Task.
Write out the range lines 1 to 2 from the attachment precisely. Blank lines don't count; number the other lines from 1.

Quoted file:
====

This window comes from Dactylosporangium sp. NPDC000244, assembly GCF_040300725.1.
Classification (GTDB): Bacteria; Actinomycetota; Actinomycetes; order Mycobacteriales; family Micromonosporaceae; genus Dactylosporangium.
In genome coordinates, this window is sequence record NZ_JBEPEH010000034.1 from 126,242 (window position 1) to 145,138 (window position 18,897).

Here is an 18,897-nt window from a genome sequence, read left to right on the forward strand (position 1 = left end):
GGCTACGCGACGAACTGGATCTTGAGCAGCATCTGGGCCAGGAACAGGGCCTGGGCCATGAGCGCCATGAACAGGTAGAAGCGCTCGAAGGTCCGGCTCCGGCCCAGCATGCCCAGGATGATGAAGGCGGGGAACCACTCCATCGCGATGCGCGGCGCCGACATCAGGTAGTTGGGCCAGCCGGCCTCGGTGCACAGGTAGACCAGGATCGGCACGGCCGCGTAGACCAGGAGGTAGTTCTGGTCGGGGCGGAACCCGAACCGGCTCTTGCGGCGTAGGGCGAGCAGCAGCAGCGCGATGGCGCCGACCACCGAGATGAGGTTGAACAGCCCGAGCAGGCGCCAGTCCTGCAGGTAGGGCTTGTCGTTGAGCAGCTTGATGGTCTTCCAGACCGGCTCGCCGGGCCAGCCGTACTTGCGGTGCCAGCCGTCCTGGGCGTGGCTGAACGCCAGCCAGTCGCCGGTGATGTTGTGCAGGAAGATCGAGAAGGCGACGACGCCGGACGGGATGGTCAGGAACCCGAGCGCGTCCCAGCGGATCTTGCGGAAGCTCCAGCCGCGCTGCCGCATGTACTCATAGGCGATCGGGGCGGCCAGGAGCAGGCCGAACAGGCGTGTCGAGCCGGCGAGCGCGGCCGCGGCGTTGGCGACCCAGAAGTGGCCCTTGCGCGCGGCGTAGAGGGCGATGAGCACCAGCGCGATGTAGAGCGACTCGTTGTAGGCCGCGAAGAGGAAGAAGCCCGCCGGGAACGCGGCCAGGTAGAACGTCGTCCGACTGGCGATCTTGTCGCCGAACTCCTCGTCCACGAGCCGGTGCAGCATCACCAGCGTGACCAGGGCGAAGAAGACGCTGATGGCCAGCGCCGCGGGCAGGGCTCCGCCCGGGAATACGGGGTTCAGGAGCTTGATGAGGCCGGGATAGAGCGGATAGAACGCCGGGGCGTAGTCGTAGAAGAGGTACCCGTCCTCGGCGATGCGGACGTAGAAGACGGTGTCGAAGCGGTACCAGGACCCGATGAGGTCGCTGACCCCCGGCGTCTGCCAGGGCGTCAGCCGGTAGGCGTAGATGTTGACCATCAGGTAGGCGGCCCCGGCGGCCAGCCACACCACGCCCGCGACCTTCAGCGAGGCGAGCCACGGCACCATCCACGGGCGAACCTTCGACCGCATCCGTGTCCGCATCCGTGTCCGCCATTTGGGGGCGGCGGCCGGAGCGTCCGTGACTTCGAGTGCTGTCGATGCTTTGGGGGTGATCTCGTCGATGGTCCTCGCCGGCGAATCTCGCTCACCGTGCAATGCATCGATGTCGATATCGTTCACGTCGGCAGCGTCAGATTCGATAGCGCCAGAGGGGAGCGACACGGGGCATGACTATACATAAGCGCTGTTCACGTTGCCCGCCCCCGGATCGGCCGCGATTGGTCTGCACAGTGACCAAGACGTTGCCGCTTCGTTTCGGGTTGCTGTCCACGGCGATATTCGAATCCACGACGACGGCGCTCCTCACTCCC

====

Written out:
This window comes from Dactylosporangium sp. NPDC000244, assembly GCF_040300725.1.
Classification (GTDB): Bacteria; Actinomycetota; Actinomycetes; order Mycobacteriales; family Micromonosporaceae; genus Dactylosporangium.